Mystic, CT

Fancy Dancing in Mystic

By Leslie Rovetti
Published on 1/14/2005

Many of the dancers who come to Mystic for the monthly contra dance buy their tickets from the three A's -- Anna, Annie and Ashley. The three pretty young ladies said they love to contra dance, and they love to sit by the entrance collecting ticket money. The trio has been coming to contra dance for "a long time," said Annie Edwards, 9. "Since I was born, I guess," added her cousin Anna Hermann, 10. They come because it's "very fun. We just love to dance," said their friend Ashley Hall, 10. Contra dancing is a descendent of English country dancing, and is similar to square dancing except it's done in a line, not a square. This particular incarnation began at the Stonington Community Center in 1979, and later moved to Mystic where it is now held monthly. It is run entirely by a committee of people dedicated to keeping contra dancing alive and kicking in Mystic. "It's all done by volunteers," said Katrina Bercaw, a member of the committee. Bercaw first contra danced in 1985, when her boyfriend, now her husband, brought her there for their second date. "I think a few months later we joined the committee. We had such a great time," she said. A great time was the order of the evening last week, as dancers from the three A's to the gray-haired set gathered to kick up their heels at the January dance, held at the Odd Fellows hall on Cottrell Street. "It traditionally is different ages. It's a community dance," Bercaw said. Contra dancing is typically done to live music, and in Mystic a different band is brought in every month. For January, the band was a fiddle-harmonica-guitar-spoons quartet called The Franco-Americans. According to harmonica player and contra dancer Dexter Nieforth, contra dancing is done to "old-time Southern music, which is jigs or reels. We play mostly reels." "Some of this is French Canadian," he said. "We mix it up." Outside the committee, the person most responsible for the dancers' good times is the caller. This month's caller was Steve Holland, a former Stonington resident who began dancing when he was 7 years old. Holland began calling dances 15 years ago, and travels from his New Haven-area home to call contra dances all over the Northeast. "A caller is a person who teaches the dances and prompts the dancers," Holland said. "I'm responsible for the evening." While he is calling the dances, Holland must keep a close eye on the dancers to determine if the complexity of the dances matches the experience level of the crowd. "I have to choose dances based on the level of the hall," he said. Although he is a contra dancer himself, Holland said he cannot dance and call in the same evening. "It should be either-or," he said. Holland began the evening by asking if there were any beginners in the crowd. Novice dancers are always welcome at the Mystic contra dance. When one young man raised a hesitant hand, Holland put him at ease. "For your benefit, we're going to go through everything," Holland told him. "The deal is, in contra dancing, you don't do anything by yourself." That includes learning. For the second dance, Holland encouraged everyone to find a new partner. This partner switching is par for the course in contra dancing. "It's a mixer, and it's a chance to get to know people on an informal basis," Bercaw said. Some dances are designed specifically to mix up the couples. The attire among the contra dancers varied from traditional dance clothing to everyday wear. "You can wear whatever you want, but it's fun to wear a full skirt," Bercaw said as she twirled around to demonstrate the skirt advantage. "Cool, comfortable clothing" is the rule, she said. For footwear, there were bare and stocking feet along with sneakers, dress shoes, and even a pair of traditional Scottish gillie brogues. The only rules for the dancers were to follow the caller and have a good time. Nancy Worthen is a regular at the dance, and one of the over 40 people in attendance last week. She said she had stopped dancing about 30 years back, and then picked it up again three years ago. She also picked up a contra dancing boyfriend, and the two "try to go to a dance every weekend," she said. Before her boyfriend could whisk her back onto the dance floor, Worthen explained the appeal of contra dancing. "It's friendly. You dance with everybody," she said. [ital]Dances take place on the second Saturday of every month from September through May, 8-11 p.m. For more information, visit or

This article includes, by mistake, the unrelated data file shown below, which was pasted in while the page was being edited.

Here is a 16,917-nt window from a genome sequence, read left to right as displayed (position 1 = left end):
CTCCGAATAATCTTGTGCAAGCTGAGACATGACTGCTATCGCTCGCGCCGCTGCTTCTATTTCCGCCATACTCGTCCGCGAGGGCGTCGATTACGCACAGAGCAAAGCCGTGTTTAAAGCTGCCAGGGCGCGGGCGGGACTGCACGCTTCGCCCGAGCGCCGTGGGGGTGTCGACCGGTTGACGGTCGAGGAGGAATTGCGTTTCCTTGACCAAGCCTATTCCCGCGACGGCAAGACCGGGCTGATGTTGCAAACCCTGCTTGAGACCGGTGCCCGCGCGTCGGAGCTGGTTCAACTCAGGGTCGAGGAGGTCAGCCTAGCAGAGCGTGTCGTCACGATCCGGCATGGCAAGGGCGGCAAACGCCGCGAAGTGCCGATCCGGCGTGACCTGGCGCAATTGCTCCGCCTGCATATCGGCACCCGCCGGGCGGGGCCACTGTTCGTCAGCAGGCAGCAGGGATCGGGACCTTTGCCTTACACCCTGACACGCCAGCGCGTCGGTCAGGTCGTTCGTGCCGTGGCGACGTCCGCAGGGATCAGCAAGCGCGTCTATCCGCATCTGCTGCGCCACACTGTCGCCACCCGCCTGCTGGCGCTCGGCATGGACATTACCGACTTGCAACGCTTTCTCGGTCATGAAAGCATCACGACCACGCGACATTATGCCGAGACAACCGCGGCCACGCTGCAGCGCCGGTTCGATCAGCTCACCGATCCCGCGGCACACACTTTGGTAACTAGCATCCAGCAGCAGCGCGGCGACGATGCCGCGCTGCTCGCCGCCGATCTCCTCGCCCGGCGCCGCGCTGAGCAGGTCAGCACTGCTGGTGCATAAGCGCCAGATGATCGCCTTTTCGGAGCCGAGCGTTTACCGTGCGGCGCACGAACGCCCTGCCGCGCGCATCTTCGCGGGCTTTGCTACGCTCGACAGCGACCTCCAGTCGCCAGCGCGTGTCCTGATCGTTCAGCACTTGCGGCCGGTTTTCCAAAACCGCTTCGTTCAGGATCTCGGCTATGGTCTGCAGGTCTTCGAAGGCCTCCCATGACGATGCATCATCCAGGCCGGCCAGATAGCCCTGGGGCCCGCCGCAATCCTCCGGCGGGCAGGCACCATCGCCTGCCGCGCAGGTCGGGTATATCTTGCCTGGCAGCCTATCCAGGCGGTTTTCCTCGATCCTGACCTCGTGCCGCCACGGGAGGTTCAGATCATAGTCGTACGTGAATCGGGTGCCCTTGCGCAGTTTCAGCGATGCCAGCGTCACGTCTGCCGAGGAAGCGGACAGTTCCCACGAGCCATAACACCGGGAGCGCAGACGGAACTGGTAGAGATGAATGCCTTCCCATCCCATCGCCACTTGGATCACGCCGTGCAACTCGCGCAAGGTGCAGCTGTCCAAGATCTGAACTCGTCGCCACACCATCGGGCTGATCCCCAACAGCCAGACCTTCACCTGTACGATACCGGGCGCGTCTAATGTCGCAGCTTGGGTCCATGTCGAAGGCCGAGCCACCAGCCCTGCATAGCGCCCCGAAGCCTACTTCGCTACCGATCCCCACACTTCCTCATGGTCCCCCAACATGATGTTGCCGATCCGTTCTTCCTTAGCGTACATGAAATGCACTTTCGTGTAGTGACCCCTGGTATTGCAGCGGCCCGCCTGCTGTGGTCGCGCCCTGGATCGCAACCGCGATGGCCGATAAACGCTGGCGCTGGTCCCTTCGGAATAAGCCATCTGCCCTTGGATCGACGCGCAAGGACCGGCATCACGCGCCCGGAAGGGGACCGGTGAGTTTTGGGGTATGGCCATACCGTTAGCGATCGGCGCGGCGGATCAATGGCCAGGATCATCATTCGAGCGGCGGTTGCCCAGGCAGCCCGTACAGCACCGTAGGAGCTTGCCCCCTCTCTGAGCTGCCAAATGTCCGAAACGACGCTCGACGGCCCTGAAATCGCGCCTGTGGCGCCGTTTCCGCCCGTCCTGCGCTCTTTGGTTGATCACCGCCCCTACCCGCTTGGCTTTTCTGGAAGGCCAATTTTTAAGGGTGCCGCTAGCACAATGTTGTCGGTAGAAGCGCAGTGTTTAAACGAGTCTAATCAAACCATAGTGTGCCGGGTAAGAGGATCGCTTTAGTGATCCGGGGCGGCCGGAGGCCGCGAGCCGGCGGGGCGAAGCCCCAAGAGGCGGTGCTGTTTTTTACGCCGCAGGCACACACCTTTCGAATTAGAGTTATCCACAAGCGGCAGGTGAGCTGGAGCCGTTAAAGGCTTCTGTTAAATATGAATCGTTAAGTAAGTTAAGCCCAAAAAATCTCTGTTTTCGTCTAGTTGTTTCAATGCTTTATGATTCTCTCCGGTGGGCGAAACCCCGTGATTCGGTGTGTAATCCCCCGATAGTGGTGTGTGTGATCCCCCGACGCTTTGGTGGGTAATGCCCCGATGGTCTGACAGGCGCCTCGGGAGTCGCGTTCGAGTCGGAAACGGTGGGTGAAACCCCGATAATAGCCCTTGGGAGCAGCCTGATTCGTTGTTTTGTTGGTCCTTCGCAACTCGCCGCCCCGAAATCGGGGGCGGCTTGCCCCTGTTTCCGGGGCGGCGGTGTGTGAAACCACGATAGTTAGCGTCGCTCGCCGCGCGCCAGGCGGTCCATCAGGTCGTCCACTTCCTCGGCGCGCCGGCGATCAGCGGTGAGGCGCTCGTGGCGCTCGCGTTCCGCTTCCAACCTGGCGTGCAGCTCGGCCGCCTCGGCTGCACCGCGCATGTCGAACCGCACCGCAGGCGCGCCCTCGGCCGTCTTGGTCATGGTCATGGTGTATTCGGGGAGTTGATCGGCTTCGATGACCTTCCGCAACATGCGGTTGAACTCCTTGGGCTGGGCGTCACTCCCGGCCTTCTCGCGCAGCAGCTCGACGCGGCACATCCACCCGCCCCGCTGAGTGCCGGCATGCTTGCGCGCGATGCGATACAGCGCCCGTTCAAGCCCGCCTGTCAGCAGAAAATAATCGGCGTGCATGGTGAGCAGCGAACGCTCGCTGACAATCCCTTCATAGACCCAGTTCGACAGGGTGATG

Return to the articles section of the web site.
Produced by Charlie Seelig
This page last updated on November 2, 2006.